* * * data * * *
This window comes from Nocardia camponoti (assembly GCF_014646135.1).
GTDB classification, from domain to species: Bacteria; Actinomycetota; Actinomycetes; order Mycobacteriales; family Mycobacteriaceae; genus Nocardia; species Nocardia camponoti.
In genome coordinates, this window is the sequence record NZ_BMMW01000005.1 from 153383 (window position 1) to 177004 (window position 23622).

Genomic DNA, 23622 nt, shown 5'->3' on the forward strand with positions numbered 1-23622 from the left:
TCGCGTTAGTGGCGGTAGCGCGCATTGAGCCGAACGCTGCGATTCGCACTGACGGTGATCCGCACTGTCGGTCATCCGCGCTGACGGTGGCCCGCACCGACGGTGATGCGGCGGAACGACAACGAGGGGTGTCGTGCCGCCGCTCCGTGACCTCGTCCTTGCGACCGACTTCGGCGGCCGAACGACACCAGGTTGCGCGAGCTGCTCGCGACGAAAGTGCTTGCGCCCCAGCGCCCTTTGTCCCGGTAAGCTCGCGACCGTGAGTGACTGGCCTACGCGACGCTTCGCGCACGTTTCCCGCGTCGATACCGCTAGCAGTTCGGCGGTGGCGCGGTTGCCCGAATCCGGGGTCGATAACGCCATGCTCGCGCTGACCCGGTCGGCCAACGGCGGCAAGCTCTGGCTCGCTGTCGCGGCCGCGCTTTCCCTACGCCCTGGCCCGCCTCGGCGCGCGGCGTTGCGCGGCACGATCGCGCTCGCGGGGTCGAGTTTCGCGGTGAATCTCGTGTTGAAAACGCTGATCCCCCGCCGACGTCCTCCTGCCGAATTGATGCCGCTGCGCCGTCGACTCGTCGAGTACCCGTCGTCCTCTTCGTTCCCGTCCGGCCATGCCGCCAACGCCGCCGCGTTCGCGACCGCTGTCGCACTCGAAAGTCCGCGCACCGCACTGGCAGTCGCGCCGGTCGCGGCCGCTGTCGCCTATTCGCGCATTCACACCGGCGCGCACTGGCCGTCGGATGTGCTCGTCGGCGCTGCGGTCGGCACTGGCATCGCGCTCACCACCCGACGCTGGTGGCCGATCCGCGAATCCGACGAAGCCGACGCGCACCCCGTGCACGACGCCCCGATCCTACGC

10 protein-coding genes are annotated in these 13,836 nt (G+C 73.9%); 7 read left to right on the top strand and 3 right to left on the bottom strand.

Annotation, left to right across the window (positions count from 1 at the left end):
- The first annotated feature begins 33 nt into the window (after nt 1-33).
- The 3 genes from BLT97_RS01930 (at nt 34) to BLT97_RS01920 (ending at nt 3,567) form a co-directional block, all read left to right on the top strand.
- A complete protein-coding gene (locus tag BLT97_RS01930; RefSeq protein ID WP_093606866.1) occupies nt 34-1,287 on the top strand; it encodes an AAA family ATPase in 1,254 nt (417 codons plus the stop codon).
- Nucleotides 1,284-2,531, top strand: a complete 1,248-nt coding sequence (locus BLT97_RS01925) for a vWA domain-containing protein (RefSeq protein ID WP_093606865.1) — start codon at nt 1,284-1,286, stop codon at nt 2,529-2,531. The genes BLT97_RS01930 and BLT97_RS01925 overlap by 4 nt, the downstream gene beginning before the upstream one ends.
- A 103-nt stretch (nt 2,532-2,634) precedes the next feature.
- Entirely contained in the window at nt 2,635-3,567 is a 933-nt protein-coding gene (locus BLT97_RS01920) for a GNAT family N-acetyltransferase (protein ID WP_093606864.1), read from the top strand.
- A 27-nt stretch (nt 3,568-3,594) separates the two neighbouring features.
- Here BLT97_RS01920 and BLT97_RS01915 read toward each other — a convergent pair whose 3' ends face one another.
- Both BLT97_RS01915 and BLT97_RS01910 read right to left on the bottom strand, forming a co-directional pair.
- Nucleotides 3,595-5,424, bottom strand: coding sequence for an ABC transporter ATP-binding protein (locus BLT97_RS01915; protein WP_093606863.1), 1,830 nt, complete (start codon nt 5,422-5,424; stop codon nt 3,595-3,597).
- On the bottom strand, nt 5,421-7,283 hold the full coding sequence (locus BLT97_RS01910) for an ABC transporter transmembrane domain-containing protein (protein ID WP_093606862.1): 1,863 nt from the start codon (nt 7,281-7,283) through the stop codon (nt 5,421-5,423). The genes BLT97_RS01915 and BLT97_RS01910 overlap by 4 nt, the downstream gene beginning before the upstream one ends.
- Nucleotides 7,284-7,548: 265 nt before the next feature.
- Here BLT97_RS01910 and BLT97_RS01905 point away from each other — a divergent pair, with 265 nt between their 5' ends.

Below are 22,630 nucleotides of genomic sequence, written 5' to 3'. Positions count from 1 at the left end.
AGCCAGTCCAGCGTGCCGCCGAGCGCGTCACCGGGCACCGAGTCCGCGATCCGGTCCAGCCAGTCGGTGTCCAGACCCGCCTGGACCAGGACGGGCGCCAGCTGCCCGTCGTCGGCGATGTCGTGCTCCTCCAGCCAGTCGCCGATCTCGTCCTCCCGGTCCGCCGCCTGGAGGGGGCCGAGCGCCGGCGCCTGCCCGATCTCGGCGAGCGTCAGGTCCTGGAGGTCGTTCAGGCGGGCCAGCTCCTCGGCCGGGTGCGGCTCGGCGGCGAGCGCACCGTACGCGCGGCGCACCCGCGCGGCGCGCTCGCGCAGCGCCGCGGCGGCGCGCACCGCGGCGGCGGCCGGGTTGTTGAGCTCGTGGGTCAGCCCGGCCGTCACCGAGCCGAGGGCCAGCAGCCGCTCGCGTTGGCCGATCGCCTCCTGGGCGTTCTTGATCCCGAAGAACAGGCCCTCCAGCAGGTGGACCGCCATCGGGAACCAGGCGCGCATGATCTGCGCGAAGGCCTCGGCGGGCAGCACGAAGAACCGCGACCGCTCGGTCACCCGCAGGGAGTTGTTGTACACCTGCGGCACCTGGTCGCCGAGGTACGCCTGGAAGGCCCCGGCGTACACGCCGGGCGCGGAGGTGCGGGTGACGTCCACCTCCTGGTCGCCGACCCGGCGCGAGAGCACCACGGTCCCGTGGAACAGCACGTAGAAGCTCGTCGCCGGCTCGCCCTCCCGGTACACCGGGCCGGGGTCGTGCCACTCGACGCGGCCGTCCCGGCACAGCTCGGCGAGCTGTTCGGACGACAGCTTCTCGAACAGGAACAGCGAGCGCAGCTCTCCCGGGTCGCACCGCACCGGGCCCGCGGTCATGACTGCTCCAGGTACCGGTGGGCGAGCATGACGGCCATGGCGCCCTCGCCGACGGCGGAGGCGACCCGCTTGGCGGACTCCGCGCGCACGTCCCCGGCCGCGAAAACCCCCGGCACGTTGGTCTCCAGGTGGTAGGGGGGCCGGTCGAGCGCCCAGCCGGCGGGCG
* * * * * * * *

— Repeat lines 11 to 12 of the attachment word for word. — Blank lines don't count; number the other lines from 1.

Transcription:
- Nucleotides 1,284-2,531, top strand: a complete 1,248-nt coding sequence (locus BLT97_RS01925) for a vWA domain-containing protein (RefSeq protein ID WP_093606865.1) — start codon at nt 1,284-1,286, stop codon at nt 2,529-2,531. The genes BLT97_RS01930 and BLT97_RS01925 overlap by 4 nt, the downstream gene beginning before the upstream one ends.
- A 103-nt stretch (nt 2,532-2,634) precedes the next feature.